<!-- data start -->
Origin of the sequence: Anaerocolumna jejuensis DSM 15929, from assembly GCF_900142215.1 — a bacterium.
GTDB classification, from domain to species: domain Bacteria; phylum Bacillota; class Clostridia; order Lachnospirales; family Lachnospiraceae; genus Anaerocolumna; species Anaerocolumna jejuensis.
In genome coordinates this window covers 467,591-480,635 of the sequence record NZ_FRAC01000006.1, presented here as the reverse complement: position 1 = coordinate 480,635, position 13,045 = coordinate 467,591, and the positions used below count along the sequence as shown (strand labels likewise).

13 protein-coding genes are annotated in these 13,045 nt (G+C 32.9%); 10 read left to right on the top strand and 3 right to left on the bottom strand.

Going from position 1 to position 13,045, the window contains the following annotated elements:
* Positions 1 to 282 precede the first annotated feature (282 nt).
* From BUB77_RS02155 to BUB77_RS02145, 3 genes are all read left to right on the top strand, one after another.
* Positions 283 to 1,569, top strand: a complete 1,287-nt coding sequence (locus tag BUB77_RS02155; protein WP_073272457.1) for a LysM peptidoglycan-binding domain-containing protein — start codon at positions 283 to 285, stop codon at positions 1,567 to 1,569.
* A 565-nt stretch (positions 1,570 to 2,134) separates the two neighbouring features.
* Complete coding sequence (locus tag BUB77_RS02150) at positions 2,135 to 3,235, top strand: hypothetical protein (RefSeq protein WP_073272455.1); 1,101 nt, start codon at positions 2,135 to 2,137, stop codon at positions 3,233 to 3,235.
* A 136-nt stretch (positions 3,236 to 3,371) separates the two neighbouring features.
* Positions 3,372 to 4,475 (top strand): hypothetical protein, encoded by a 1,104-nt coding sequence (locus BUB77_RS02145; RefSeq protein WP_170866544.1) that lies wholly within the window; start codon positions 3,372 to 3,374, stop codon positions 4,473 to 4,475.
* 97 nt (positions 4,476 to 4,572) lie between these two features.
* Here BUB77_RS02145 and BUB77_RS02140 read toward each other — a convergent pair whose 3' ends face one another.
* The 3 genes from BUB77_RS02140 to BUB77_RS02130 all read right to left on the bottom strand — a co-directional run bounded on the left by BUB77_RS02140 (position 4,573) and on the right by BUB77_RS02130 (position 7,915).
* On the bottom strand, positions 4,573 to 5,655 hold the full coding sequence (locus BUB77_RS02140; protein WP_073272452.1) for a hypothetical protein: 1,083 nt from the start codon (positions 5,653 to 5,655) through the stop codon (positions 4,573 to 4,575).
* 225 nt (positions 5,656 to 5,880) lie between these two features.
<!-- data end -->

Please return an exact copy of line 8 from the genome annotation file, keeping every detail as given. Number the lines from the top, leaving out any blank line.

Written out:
* Positions 283 to 1,569, top strand: a complete 1,287-nt coding sequence (locus tag BUB77_RS02155; protein WP_073272457.1) for a LysM peptidoglycan-binding domain-containing protein — start codon at positions 283 to 285, stop codon at positions 1,567 to 1,569.